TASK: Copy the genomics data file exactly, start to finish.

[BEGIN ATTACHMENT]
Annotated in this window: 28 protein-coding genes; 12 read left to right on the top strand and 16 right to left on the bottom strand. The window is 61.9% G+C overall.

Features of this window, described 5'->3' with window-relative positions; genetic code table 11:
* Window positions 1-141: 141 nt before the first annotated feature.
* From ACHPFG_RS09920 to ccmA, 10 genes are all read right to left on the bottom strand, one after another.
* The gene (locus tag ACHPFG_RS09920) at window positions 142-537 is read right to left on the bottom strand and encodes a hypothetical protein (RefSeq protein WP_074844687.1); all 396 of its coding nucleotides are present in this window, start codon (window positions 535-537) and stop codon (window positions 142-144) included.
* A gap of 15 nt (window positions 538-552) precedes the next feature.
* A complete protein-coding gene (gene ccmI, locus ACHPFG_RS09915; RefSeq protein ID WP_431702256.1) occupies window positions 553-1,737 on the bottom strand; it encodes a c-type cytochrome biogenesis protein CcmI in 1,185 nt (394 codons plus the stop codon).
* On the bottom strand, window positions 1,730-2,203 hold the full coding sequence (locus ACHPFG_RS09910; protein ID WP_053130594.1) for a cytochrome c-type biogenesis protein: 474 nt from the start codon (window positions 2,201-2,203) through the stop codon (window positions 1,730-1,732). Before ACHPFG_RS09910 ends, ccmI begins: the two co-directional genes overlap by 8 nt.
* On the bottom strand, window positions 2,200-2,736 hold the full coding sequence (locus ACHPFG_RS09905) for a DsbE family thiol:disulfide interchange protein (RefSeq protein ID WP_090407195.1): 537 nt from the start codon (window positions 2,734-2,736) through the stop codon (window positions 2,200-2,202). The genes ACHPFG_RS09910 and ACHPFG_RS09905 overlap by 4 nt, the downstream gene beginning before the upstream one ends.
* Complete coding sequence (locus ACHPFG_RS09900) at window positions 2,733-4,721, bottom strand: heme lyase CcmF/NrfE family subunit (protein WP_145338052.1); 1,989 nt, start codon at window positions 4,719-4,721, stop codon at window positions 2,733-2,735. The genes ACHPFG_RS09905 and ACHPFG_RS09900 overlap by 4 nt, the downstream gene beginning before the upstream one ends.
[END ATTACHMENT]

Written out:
Annotated in this window: 28 protein-coding genes; 12 read left to right on the top strand and 16 right to left on the bottom strand. The window is 61.9% G+C overall.

Features of this window, described 5'->3' with window-relative positions; genetic code table 11:
* Window positions 1-141: 141 nt before the first annotated feature.
* From ACHPFG_RS09920 to ccmA, 10 genes are all read right to left on the bottom strand, one after another.
* The gene (locus tag ACHPFG_RS09920) at window positions 142-537 is read right to left on the bottom strand and encodes a hypothetical protein (RefSeq protein WP_074844687.1); all 396 of its coding nucleotides are present in this window, start codon (window positions 535-537) and stop codon (window positions 142-144) included.
* A gap of 15 nt (window positions 538-552) precedes the next feature.
* A complete protein-coding gene (gene ccmI, locus ACHPFG_RS09915; RefSeq protein ID WP_431702256.1) occupies window positions 553-1,737 on the bottom strand; it encodes a c-type cytochrome biogenesis protein CcmI in 1,185 nt (394 codons plus the stop codon).
* On the bottom strand, window positions 1,730-2,203 hold the full coding sequence (locus ACHPFG_RS09910; protein ID WP_053130594.1) for a cytochrome c-type biogenesis protein: 474 nt from the start codon (window positions 2,201-2,203) through the stop codon (window positions 1,730-1,732). Before ACHPFG_RS09910 ends, ccmI begins: the two co-directional genes overlap by 8 nt.
* On the bottom strand, window positions 2,200-2,736 hold the full coding sequence (locus ACHPFG_RS09905) for a DsbE family thiol:disulfide interchange protein (RefSeq protein ID WP_090407195.1): 537 nt from the start codon (window positions 2,734-2,736) through the stop codon (window positions 2,200-2,202). The genes ACHPFG_RS09910 and ACHPFG_RS09905 overlap by 4 nt, the downstream gene beginning before the upstream one ends.
* Complete coding sequence (locus ACHPFG_RS09900) at window positions 2,733-4,721, bottom strand: heme lyase CcmF/NrfE family subunit (protein WP_145338052.1); 1,989 nt, start codon at window positions 4,719-4,721, stop codon at window positions 2,733-2,735. The genes ACHPFG_RS09905 and ACHPFG_RS09900 overlap by 4 nt, the downstream gene beginning before the upstream one ends.